Prospective Associations of Vitamin D Status with Beta-cell function, Insulin Sensitivity and Glycemia: The Impact of Parathyroid Hormone Status
- Caroline K Kramer1,2,
- Balakumar Swaminathan1,
- Anthony J Hanley1,2,3,
- Philip W Connelly2,4,
- Mathew Sermer5,
- Bernard Zinman1,2,6 and
- Ravi Retnakaran1,2,6⇑
- 1Leadership Sinai Centre for Diabetes, Mount Sinai Hospital, Toronto, Canada
- 2Division of Endocrinology, University of Toronto, Toronto, Canada
- 3Department of Nutritional Sciences, University of Toronto, Toronto, Canada
- 4Keenan Research Centre for Biomedical Science of St. Michael’s Hospital, Toronto, Canada
- 5Division of Obstetrics and Gynecology, University of Toronto, Toronto, Canada
- 6Lunenfeld-Tanenbaum Research Institute, Mount Sinai Hospital, Toronto, Canada
- Corresponding Author: Ravi Retnakaran E-mail:
Previous studies have yielded conflicting findings on the relationship between low vitamin D (25-OH-D) and impaired glucose homeostasis. In this context, we hypothesized that combined assessment of 25-OH-D with its regulator parathyroid hormone (PTH) may be required for optimal evaluation of the impact of vitamin D status on glucose metabolism. Thus, we evaluated the prospective associations of 25-OH-D and PTH at 3-months postpartum with beta-cell function (Insulin Secretion-Sensitivity Index-2 (ISSI-2)), insulin sensitivity (Matsuda index) and glycemia at 12-months postpartum in 494 women undergoing serial metabolic characterization. Notably, 32% of those with pre-diabetes/diabetes at 12-months postpartum had both vitamin D deficiency and PTH in the highest tertile at 3-months postpartum. On multiple-adjusted linear regression analyses, vitamin D deficiency/insufficiency with PTH in the highest tertile at 3-months independently predicted poorer beta-cell function (P=0.03) and insulin sensitivity (P=0.01), and increased fasting (P=0.03) and 2-hour glucose (P=0.002) at 12-months postpartum. In contrast, vitamin D deficiency/insufficiency with lower PTH did not predict these outcomes. In conclusion, only vitamin D deficiency/insufficiency with increased PTH is an independent predictor of beta-cell dysfunction, insulin resistance and glycemia, highlighting the need for consideration of the PTH/25-OH-D axis when studying the impact of vitamin D status on glucose homeostasis.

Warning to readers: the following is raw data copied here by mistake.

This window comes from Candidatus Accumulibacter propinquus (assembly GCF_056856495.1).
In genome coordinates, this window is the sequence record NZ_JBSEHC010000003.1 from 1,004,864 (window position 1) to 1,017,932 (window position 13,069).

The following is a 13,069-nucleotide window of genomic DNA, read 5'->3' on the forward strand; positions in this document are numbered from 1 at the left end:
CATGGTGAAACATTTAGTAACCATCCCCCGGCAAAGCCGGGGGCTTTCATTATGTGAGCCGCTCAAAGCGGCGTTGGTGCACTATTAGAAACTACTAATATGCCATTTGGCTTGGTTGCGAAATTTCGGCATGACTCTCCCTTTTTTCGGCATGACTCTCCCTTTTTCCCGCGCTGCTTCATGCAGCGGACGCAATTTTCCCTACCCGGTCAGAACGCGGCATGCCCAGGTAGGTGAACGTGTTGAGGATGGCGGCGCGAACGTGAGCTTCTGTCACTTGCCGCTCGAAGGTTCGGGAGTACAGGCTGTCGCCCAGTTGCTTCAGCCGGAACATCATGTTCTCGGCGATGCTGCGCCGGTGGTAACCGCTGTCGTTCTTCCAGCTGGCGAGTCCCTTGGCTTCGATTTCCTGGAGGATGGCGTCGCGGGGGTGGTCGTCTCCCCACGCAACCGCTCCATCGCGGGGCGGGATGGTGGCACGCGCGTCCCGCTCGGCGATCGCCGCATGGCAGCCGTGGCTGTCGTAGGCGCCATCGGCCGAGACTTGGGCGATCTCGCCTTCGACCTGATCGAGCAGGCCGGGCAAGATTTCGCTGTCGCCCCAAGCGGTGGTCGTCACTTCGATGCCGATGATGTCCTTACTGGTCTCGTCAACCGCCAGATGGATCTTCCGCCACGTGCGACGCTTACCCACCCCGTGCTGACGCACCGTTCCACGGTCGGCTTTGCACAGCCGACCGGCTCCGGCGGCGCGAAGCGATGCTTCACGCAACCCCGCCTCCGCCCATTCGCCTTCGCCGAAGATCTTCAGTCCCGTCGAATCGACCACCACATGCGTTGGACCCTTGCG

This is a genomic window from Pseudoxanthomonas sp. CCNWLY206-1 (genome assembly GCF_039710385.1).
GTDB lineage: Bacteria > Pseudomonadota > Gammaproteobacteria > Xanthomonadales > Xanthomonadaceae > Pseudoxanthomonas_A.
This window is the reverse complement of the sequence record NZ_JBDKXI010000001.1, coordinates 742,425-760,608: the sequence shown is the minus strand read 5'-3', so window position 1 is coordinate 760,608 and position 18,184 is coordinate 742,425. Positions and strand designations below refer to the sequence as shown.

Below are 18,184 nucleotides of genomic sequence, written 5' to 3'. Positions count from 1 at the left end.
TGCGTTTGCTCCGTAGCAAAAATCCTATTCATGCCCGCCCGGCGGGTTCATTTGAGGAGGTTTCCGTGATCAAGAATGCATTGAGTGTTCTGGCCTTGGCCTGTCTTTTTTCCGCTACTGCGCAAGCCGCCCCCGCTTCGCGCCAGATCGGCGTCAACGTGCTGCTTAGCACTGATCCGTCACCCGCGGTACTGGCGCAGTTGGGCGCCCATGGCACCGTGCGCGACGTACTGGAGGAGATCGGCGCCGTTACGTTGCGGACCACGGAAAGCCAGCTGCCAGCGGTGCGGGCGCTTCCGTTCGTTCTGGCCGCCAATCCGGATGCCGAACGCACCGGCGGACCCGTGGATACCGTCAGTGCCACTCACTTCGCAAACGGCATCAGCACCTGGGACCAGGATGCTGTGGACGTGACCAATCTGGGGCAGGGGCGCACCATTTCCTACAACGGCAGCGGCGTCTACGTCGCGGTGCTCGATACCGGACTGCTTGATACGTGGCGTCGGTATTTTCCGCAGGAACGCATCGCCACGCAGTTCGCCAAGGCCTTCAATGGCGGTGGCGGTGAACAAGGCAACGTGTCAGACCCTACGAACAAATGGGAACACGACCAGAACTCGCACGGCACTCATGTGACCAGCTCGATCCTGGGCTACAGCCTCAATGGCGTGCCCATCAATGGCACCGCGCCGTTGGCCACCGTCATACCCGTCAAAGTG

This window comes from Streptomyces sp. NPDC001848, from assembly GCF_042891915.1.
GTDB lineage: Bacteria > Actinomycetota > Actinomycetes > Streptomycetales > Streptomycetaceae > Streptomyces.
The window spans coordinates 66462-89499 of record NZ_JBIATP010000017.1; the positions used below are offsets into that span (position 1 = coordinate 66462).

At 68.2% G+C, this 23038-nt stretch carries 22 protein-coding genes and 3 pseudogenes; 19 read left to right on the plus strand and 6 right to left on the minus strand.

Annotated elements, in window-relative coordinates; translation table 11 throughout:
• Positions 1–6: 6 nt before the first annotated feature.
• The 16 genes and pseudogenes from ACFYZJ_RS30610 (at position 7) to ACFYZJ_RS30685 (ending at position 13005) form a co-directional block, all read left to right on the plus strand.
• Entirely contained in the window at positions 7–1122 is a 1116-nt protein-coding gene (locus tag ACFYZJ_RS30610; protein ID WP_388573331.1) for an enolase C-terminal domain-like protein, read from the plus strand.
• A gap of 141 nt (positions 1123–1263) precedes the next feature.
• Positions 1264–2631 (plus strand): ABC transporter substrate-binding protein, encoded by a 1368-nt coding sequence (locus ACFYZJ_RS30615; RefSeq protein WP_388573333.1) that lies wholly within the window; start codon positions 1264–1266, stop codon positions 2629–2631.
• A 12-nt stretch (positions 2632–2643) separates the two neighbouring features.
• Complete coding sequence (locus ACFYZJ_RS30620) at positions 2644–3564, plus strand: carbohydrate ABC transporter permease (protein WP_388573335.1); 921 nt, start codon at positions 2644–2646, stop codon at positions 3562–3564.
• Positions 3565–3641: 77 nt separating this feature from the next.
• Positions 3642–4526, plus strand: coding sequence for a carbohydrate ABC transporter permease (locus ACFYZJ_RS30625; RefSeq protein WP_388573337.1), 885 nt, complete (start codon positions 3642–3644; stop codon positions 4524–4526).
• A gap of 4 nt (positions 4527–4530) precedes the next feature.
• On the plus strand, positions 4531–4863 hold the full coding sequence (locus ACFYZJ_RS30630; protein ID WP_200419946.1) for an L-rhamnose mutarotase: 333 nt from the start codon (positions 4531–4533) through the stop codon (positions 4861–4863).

- Received March 25, 2014.
- Accepted May 20, 2014.
- © 2014 by the American Diabetes Association.
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